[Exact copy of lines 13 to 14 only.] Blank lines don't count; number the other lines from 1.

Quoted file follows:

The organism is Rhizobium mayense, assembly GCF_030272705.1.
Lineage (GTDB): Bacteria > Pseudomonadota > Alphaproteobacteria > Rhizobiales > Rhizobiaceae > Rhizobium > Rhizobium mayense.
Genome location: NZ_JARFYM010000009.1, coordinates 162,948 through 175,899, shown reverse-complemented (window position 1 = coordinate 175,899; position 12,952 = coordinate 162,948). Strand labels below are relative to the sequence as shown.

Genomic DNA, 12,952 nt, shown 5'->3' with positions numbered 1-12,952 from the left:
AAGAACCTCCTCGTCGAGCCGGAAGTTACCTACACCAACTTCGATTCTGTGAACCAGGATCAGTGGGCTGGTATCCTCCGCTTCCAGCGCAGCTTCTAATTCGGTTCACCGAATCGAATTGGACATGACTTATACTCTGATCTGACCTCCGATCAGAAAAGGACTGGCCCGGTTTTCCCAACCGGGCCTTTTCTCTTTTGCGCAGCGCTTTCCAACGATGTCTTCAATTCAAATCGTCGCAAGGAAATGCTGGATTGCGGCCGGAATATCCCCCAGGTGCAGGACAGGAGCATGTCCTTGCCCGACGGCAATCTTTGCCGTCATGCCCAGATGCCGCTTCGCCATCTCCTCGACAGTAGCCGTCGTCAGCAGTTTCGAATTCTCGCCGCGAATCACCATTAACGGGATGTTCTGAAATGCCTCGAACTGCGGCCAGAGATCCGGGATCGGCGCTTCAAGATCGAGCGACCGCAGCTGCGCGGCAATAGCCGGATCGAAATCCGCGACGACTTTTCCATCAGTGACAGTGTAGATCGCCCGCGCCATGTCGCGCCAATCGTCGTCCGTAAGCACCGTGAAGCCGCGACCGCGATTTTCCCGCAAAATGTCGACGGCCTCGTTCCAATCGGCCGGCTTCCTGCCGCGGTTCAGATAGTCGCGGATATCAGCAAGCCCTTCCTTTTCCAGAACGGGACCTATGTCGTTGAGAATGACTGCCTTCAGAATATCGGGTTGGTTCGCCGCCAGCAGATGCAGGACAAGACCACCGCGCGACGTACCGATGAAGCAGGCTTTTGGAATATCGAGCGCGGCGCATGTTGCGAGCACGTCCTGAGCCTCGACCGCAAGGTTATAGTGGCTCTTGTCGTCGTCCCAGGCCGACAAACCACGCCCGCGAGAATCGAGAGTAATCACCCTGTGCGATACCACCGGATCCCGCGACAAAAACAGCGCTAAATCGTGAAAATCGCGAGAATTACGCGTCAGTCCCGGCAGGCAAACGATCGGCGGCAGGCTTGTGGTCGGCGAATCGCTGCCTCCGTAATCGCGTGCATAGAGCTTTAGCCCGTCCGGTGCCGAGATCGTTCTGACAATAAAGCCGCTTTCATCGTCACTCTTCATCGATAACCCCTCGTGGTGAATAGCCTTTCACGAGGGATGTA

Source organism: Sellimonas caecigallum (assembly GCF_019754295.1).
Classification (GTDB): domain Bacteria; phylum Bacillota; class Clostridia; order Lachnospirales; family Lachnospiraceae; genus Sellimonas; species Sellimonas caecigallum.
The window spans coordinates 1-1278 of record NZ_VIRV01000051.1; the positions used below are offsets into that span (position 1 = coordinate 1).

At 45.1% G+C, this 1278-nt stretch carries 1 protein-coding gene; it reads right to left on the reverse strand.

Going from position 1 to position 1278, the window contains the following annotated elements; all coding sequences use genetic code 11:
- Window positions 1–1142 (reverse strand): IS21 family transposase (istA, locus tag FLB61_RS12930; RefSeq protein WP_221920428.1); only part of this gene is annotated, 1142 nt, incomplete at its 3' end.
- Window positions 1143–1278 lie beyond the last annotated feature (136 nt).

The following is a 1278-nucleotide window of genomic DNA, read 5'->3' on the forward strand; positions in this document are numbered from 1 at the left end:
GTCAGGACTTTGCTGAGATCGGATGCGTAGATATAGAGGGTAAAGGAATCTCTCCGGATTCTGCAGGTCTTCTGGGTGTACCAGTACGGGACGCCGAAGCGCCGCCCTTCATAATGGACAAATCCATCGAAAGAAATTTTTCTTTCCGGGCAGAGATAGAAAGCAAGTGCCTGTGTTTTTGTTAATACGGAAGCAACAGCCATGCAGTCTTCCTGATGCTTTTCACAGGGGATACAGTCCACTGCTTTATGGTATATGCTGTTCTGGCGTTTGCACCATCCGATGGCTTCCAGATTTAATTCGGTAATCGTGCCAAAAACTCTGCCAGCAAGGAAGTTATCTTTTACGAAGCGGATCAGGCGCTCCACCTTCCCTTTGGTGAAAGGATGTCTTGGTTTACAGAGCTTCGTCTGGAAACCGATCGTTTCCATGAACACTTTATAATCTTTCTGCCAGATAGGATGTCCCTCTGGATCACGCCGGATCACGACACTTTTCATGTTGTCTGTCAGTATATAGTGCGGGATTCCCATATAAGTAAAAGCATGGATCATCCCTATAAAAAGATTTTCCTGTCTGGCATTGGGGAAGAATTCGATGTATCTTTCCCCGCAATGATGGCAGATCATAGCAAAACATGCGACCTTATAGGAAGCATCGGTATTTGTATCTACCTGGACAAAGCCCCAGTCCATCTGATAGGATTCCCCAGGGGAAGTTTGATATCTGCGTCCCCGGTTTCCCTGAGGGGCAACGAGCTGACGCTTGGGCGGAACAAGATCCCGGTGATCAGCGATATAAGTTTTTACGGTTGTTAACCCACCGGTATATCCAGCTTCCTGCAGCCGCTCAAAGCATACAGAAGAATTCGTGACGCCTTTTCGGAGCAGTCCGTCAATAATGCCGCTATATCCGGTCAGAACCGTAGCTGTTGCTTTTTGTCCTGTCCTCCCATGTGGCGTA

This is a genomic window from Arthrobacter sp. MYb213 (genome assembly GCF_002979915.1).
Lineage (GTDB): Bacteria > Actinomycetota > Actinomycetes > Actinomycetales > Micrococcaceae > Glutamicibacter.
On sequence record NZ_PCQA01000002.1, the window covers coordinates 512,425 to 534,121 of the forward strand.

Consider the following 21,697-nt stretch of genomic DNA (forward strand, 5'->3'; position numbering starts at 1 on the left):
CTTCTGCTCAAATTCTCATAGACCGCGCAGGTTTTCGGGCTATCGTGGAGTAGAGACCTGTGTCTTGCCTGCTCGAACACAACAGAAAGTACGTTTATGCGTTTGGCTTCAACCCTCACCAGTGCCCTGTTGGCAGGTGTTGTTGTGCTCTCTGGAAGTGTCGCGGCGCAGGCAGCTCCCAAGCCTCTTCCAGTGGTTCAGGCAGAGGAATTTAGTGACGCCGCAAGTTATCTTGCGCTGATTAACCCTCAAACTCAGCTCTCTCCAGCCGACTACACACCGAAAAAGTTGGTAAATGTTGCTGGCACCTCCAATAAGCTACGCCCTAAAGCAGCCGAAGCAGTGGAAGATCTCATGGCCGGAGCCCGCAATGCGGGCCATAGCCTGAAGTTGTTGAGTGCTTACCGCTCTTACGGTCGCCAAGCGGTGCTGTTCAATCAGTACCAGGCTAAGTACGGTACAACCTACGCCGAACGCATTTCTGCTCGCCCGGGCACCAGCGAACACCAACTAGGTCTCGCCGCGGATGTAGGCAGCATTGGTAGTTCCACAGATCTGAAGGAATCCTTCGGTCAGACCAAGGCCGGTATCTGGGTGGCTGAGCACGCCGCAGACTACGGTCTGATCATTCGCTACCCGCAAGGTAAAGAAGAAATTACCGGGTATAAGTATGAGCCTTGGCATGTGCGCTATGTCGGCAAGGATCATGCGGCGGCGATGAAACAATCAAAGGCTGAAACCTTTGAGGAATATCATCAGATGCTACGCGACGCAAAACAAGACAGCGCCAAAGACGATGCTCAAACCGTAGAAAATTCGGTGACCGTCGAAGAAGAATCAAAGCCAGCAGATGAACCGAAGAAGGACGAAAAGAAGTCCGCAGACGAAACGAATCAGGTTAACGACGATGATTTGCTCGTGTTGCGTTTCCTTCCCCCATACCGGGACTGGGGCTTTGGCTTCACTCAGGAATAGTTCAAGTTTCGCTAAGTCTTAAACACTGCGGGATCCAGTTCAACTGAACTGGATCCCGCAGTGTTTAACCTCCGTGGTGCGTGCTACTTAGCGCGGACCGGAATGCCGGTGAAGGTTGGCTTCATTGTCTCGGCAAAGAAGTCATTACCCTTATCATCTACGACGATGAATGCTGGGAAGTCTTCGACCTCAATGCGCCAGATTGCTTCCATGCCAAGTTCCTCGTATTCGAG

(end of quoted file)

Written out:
The following is a 1278-nucleotide window of genomic DNA, read 5'->3' on the forward strand; positions in this document are numbered from 1 at the left end:
GTCAGGACTTTGCTGAGATCGGATGCGTAGATATAGAGGGTAAAGGAATCTCTCCGGATTCTGCAGGTCTTCTGGGTGTACCAGTACGGGACGCCGAAGCGCCGCCCTTCATAATGGACAAATCCATCGAAAGAAATTTTTCTTTCCGGGCAGAGATAGAAAGCAAGTGCCTGTGTTTTTGTTAATACGGAAGCAACAGCCATGCAGTCTTCCTGATGCTTTTCACAGGGGATACAGTCCACTGCTTTATGGTATATGCTGTTCTGGCGTTTGCACCATCCGATGGCTTCCAGATTTAATTCGGTAATCGTGCCAAAAACTCTGCCAGCAAGGAAGTTATCTTTTACGAAGCGGATCAGGCGCTCCACCTTCCCTTTGGTGAAAGGATGTCTTGGTTTACAGAGCTTCGTCTGGAAACCGATCGTTTCCATGAACACTTTATAATCTTTCTGCCAGATAGGATGTCCCTCTGGATCACGCCGGATCACGACACTTTTCATGTTGTCTGTCAGTATATAGTGCGGGATTCCCATATAAGTAAAAGCATGGATCATCCCTATAAAAAGATTTTCCTGTCTGGCATTGGGGAAGAATTCGATGTATCTTTCCCCGCAATGATGGCAGATCATAGCAAAACATGCGACCTTATAGGAAGCATCGGTATTTGTATCTACCTGGACAAAGCCCCAGTCCATCTGATAGGATTCCCCAGGGGAAGTTTGATATCTGCGTCCCCGGTTTCCCTGAGGGGCAACGAGCTGACGCTTGGGCGGAACAAGATCCCGGTGATCAGCGATATAAGTTTTTACGGTTGTTAACCCACCGGTATATCCAGCTTCCTGCAGCCGCTCAAAGCATACAGAAGAATTCGTGACGCCTTTTCGGAGCAGTCCGTCAATAATGCCGCTATATCCGGTCAGAACCGTAGCTGTTGCTTTTTGTCCTGTCCTCCCATGTGGCGTA